Peter Lawwell and the Airbrushing of History in those Retirement Tributes

His comments may well have been tongue in cheek, but on the back of the pious, clearly choreographed and unctuous platitudes coming from the Celtic boardroom, alongside like-minded acolytes in the mainstream media and even ex-players, Scott Brown’s mention of a statue adorning the Celtic way in tribute to Peter Lawwell was a step too far.

George Balanchine would have stood back and applauded the symmetry of Friday’s praise for our outgoing CEO, and probably have equally admired the nimble footwork to avoid the elephant(s) in the room. However, holding your wheesht is proving rather difficult for me.

I don’t mind the odd false platitude when it comes to being polite, however the frustration at the revisionism being spouted in some quarters is simply too much to bear.

Photo: Jeff Holmes

Of course, I’m more than aware that it’s nice to be nice, and I too was told if you can’t say anything nice say nothing at all, and that at times such as weddings, christening, births and marriages any beefs are politely put to one side. Does that include retirals? I’m not sure, perhaps it does.

It’s just at work when someone calls time on their career and I don’t like how they represented the organisation, have made that clear, and then the collection comes round with the invite to drinks at the social club, I tend to give it a miss.

However, if I’m home and browsing the net, Peter from accounts doesn’t get the same media coverage, airbrushing his career history. As such, although perhaps I should give this retirement party a miss also, the truth is I can’t, and as such for the next short while please excuse my absent manners.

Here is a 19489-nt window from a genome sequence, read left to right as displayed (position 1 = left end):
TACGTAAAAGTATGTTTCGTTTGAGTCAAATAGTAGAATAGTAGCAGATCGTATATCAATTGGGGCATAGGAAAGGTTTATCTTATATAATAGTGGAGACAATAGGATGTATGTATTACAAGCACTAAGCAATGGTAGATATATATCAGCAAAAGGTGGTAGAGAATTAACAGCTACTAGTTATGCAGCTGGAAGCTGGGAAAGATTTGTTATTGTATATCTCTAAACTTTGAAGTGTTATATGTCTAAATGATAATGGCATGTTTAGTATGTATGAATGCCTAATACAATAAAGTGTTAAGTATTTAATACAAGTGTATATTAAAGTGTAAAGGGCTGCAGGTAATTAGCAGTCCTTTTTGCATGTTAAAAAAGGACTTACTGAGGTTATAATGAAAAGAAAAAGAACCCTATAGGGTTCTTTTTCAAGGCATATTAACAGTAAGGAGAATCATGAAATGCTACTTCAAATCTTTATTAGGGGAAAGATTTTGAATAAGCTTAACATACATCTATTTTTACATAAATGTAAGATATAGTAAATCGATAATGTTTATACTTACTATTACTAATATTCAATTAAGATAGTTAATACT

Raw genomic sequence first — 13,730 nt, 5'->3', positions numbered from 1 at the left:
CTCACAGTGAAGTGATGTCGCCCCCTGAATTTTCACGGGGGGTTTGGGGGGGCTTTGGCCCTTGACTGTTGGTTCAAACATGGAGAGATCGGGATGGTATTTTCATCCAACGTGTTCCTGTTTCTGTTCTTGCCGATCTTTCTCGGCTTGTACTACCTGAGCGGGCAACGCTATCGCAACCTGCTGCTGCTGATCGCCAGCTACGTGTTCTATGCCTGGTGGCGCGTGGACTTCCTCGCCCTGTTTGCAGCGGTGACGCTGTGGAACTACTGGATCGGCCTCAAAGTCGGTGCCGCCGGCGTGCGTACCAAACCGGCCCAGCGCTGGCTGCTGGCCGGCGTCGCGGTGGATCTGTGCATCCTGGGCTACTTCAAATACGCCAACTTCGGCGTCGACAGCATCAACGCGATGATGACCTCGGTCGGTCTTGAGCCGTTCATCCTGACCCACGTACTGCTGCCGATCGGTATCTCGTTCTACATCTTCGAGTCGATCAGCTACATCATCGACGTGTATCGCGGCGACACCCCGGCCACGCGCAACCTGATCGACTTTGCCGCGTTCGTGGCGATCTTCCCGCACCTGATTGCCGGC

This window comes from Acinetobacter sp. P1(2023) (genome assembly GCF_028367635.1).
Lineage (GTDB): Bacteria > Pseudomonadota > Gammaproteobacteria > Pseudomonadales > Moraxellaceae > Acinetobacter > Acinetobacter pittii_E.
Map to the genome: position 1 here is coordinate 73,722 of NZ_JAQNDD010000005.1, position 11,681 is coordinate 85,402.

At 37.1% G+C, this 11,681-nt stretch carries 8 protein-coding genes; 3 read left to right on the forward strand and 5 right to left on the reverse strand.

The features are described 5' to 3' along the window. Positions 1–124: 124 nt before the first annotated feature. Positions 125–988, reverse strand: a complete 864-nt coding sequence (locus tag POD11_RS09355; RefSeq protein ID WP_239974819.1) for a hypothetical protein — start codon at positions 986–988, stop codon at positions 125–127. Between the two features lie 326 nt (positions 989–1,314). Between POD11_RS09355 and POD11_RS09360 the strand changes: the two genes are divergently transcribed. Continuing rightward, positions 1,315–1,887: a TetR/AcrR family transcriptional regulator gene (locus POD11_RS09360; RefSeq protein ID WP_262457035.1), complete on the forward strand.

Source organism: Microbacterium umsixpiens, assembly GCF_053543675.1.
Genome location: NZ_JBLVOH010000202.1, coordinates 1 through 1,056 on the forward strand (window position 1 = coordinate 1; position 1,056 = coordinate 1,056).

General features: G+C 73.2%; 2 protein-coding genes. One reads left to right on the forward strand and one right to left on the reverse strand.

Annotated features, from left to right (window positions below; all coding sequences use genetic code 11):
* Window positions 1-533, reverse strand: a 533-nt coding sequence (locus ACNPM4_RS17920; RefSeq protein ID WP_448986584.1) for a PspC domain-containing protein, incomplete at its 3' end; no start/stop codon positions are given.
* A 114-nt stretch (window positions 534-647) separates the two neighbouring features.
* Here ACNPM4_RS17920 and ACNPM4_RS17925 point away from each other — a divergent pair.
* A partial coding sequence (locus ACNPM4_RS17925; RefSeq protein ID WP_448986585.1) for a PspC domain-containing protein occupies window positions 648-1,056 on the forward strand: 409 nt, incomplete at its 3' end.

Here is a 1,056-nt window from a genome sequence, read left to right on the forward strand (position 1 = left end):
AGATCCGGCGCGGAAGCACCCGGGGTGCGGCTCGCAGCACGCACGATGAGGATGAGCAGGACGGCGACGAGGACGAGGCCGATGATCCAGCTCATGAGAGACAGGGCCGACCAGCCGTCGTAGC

I am very aware it would be altogether heathier and constructive to simply move forward now, welcome the new man and consign the past to history but there’s plenty time for that.

It would be remiss not to point out that Peter Lawwell wasn’t always a man I disliked, indeed when he inherited a financial mess from the Martin O’Neill years, he did a fine job in getting the finances of the club back on an even keel. Within five years of his appointment our borrowings stood at 10% of what he’d inherited. Incredible.

Celtic also have a fine training facility at Lennoxtown and that was achieved on his watch. It was something Tommy Burns coveted and Peter Lawwell facilitated that.

In Celtic Park we have a stadium to be proud of and the development around the ground including the statues to our football greats and the Celtic Way is very impressive. Peter Lawwell deserves credit for that, as he does for introducing a safe standing area within Celtic Park, something that has added a great deal to the atmosphere and a welcome return of the colour and culture of the club.

He has also been CEO during the most successful domestic period of my time supporting Celtic at least -13 league titles, nine Scottish Cups and seven League Cups alongside a Quadruple Treble and within that the incredible Invincible season.

From a commercial and sponsorship aspect he has also overseen a period of investment in the club culminating in the recent adidas sponsorship deal. I’ve heard it said some deals were safe and not ambitious enough but from a layman looking in there was always someone to replace an outgoing sponsor, and they always seemed to be an improvement financially on the previous deal.

And you know what, had Peter Lawwell been able to stick to what he did best and had he avoided developing into the micromanagement approach to everything, particularly the football side of Celtic, I could be sitting here with a very different impression of his 17 years as Celtic’s CEO, but sadly that is not the case.

For some the ends justifies the means when it comes to success, but for me the nature of far too many negatives, particularly since the liquidation of our rivals outweighs the positives.